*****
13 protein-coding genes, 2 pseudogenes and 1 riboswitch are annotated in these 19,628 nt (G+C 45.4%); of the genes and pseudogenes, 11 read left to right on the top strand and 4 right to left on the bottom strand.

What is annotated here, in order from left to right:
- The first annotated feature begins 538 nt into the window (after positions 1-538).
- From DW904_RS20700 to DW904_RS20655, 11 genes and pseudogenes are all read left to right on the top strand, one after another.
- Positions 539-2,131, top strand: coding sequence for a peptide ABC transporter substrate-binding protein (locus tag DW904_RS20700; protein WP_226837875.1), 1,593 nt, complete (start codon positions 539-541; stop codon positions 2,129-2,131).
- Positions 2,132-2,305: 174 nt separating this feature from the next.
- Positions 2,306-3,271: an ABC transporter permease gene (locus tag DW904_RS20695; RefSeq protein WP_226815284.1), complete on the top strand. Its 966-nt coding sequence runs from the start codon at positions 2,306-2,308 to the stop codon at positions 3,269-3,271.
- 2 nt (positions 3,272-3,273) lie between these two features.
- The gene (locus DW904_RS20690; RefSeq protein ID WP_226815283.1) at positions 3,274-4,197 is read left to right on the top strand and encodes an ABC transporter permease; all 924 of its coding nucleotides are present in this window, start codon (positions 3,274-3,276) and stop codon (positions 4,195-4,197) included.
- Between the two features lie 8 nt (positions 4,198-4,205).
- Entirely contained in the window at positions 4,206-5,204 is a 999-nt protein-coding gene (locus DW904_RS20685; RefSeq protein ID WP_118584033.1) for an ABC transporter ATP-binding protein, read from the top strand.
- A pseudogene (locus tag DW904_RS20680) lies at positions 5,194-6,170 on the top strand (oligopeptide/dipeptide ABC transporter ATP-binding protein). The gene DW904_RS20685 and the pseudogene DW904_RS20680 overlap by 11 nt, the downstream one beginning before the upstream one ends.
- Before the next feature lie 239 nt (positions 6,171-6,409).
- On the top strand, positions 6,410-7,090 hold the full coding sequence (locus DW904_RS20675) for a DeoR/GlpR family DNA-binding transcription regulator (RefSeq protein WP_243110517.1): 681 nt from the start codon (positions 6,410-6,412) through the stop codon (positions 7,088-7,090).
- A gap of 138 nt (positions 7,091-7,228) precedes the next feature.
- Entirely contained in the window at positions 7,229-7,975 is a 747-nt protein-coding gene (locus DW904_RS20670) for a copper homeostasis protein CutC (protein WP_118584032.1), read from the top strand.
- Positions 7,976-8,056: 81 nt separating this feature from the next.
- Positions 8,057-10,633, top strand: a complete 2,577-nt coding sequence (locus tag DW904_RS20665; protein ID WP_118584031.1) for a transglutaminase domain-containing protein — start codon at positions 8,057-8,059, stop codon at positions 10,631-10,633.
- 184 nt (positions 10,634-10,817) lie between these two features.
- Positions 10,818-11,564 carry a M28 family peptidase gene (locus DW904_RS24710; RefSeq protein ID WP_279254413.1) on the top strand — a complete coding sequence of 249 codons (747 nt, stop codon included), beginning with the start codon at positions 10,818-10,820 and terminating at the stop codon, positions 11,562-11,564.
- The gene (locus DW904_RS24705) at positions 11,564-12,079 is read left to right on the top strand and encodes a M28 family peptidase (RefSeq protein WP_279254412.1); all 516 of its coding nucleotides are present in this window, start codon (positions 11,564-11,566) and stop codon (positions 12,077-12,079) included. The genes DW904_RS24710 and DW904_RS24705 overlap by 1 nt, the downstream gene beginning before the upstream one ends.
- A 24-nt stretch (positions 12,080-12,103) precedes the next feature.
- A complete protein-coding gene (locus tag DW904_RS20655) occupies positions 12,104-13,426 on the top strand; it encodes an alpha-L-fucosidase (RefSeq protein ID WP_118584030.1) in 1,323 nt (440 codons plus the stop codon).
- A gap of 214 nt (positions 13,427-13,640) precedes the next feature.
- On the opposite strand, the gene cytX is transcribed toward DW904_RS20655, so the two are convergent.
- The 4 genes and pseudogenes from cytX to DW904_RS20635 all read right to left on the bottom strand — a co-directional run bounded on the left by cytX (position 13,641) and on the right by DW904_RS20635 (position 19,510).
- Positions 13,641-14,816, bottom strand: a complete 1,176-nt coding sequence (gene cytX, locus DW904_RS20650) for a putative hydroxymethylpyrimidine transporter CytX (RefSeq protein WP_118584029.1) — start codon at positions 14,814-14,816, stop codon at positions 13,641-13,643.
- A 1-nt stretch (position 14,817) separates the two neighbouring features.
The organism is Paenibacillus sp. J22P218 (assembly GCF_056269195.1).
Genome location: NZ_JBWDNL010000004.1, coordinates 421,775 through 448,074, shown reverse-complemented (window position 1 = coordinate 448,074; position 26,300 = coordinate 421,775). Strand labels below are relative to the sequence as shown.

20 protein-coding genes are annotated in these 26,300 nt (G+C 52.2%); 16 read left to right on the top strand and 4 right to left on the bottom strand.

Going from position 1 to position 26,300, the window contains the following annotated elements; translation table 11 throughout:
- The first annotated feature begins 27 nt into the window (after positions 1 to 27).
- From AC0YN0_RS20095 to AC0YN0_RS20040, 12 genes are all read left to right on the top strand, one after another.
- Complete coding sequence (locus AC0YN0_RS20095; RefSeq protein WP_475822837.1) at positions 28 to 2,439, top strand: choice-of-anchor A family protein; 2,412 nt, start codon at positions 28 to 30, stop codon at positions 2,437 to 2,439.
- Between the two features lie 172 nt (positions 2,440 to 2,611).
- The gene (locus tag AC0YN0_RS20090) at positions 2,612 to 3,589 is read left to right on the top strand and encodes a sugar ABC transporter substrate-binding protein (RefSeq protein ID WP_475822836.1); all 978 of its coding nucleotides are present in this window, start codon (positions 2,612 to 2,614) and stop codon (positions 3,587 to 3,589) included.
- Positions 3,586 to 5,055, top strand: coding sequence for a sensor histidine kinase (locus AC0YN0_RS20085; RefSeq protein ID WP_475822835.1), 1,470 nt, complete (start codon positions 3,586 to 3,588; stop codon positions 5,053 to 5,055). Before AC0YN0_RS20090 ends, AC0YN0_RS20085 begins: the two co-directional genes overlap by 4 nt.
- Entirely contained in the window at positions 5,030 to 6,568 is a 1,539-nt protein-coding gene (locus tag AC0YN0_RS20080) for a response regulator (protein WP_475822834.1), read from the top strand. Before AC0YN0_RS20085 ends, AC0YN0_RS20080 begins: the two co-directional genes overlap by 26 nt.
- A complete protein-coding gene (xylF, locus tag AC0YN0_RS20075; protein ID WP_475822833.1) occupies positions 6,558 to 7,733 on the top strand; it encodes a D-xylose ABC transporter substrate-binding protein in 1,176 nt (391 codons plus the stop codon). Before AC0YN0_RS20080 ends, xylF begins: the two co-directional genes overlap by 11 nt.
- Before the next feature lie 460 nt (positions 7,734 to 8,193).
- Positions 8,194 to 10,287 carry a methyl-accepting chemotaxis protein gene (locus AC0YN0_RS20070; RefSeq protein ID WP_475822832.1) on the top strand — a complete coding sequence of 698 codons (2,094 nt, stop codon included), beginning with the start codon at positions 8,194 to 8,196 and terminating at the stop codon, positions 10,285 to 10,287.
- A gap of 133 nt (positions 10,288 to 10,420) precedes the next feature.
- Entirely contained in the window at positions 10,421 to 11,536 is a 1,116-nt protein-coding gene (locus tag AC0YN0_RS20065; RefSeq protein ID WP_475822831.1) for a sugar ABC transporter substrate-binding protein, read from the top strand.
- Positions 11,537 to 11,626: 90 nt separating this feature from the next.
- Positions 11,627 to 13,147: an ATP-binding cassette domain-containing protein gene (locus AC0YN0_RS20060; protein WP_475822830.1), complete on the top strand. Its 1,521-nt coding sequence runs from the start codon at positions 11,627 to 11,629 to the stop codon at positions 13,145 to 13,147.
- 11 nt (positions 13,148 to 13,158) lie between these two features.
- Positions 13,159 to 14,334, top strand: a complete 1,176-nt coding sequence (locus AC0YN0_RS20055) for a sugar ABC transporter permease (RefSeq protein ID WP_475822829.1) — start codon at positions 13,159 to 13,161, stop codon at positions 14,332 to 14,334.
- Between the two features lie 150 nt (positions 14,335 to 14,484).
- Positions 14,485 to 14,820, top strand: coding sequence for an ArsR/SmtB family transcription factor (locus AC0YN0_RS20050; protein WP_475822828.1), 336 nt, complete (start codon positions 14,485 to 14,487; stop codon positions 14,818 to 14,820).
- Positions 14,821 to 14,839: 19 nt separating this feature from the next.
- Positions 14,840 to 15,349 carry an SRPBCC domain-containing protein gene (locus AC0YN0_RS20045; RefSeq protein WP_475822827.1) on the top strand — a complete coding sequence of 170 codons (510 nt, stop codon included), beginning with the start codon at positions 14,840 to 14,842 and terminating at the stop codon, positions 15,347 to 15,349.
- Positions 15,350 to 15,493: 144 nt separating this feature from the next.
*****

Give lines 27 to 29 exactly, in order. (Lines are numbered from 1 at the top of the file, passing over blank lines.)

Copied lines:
- Positions 13,641-14,816, bottom strand: a complete 1,176-nt coding sequence (gene cytX, locus DW904_RS20650) for a putative hydroxymethylpyrimidine transporter CytX (RefSeq protein WP_118584029.1) — start codon at positions 14,814-14,816, stop codon at positions 13,641-13,643.
- A 1-nt stretch (position 14,817) separates the two neighbouring features.
The organism is Paenibacillus sp. J22P218 (assembly GCF_056269195.1).